Facebook calls out Apple for imposing App Store fees on small businesses

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Facebook calls out Apple for imposing App Store fees on small businesses

Apple refused, Facebook said.

“We approached Apple about this policy and asked them to reduce this fee for businesses struggling during covid-19,” Fidji Simo, head of the Facebook App, said on a call with reporters Friday. “And, unfortunately, they dismissed our request.”

Apple did not immediately respond to a request for comment. Critics have alleged the App Store fees are an example of Apple’s dominant place in the market and have called them out for anticompetitive behavior.

Facebook is also facing antitrust probes for its dominance in the social media and online advertising industries. The company collects fees from small businesses for selling products using its tools, though it has waived those fees through the end of October this year.

Simo sidestepped a question about Facebook supporting Epic and making an antitrust point about Apple, instead focusing on helping small businesses during the pandemic.

“What we are pushing on right now is making sure all tech companies that can afford to do so join us in supporting small businesses,” she said.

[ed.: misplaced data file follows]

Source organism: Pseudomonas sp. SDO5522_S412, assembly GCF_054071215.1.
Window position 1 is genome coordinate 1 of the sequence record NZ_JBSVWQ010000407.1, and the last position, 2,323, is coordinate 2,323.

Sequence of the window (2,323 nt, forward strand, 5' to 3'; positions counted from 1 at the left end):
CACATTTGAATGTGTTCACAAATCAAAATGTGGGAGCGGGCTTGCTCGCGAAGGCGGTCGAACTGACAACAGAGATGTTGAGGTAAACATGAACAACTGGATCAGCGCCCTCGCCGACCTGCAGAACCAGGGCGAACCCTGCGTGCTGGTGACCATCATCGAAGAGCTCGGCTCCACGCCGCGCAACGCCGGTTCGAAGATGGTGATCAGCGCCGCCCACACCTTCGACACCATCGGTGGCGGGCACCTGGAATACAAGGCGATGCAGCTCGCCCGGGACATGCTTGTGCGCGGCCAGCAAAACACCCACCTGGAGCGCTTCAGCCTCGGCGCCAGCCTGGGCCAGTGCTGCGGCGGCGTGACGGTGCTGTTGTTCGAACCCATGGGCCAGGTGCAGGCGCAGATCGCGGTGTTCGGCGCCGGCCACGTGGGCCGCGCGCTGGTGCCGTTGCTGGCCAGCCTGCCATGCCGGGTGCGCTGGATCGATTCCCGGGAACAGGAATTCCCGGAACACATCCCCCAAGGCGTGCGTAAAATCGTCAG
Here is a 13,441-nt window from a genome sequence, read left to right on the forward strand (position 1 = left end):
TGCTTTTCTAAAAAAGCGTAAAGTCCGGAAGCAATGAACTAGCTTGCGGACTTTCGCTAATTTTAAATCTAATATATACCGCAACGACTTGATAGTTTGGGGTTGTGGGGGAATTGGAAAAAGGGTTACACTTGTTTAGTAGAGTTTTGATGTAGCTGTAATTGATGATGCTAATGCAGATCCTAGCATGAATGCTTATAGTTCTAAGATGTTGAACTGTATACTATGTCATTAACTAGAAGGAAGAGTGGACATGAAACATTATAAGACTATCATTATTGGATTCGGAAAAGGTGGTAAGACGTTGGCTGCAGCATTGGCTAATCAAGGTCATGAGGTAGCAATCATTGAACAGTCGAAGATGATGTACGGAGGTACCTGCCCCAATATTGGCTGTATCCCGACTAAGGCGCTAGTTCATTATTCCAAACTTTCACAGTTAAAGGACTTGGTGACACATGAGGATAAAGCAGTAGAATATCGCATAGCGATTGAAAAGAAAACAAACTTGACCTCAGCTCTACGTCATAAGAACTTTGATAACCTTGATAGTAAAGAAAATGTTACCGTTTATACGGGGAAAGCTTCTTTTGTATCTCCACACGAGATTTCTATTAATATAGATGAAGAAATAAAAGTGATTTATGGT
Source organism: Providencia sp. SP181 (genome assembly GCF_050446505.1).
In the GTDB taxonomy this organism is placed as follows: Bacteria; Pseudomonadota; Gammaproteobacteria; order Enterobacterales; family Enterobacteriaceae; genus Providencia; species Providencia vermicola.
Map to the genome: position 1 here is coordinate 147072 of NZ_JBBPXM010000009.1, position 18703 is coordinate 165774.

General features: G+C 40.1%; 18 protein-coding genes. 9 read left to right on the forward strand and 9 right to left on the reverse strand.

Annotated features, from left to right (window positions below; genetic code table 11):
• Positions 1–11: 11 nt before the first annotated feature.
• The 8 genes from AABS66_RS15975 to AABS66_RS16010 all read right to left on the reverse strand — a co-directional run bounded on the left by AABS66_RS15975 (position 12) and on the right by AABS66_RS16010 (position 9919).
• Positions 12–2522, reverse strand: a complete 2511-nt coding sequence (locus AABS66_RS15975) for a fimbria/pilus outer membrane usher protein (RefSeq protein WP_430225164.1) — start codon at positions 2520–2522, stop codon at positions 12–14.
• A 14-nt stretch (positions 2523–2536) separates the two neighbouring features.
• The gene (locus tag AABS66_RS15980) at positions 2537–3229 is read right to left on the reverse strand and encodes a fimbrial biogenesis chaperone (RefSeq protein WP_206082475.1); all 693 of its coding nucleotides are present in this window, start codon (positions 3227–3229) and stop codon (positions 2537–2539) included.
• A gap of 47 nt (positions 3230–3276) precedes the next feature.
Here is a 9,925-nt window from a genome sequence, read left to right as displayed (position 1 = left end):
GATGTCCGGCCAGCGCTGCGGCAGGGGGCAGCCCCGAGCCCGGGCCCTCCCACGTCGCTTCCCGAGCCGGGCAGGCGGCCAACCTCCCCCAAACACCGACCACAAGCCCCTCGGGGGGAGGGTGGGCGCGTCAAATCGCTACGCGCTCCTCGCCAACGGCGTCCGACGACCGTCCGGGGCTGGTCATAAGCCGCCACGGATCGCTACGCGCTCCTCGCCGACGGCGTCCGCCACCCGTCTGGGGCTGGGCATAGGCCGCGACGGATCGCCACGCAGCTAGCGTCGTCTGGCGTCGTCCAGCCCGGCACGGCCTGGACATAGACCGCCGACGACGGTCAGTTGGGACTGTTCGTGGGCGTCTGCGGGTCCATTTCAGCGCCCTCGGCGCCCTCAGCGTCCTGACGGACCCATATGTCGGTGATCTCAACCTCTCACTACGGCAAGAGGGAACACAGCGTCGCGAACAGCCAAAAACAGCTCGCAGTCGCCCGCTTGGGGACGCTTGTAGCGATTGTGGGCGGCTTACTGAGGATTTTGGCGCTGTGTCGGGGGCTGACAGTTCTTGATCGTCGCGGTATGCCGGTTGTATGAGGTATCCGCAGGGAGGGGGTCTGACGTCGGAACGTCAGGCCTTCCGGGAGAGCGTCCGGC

Lawmakers focused in on Apple’s fee structure when questioning Apple CEO Tim Cook last month during a landmark antitrust hearing focusing on tech giants. Congressman Jerrold Nadler (D-N.Y.) accused Cook of profiteering as the novel coronavirus spread around the world by forcing commissions on companies that have had to switch to digital models during a pandemic that has forced much of the business world online.

Cook denied that accusation. “We would never do that,” Cook said.

Apple does not impose its 30 percent fee on real-world goods, such as items shipped from Amazon or cars ordered by Apple. But small businesses have switched to virtual conferences and events during the pandemic, which are subject to the fees.

Apple has faced growing backlash about its payment practices in recent months, including from Epic, Spotify and lawmakers in Congress.

Epic’s lawsuit against Apple alleges the company has become a “behemoth seeking to control markets, block competition, and stifle innovation.” Epic introduced a feature in the Fortnite app earlier this week that would have given people discounts for buying game currencies directly through Epic, rather than through Apple’s payment system. In response, Apple removed the app from its store, and Epic sued.

Google also removed the app, and Epic sued it, as well. But Google has less of a hold on apps on its Android system, and the Fortnite app can still be downloaded directly from the Epic website.

Facebook said Android users will be able to use Facebook Pay for events and businesses will receive all the money.

Facebook said it would not take fees for these events for “at least the next year.” The company plans to showcase the fees in the iOS app with a label that reads, “Apple takes 30% of this purchase.”

The feature, along with the label, is still under review by Apple. Simo said Facebook won’t know for a few days if Apple will approve the wording.

“We think that this is not about pushing people to go and use a different form of payment, which is more against Apple’s rules, but it’s really about transparency,” she said.


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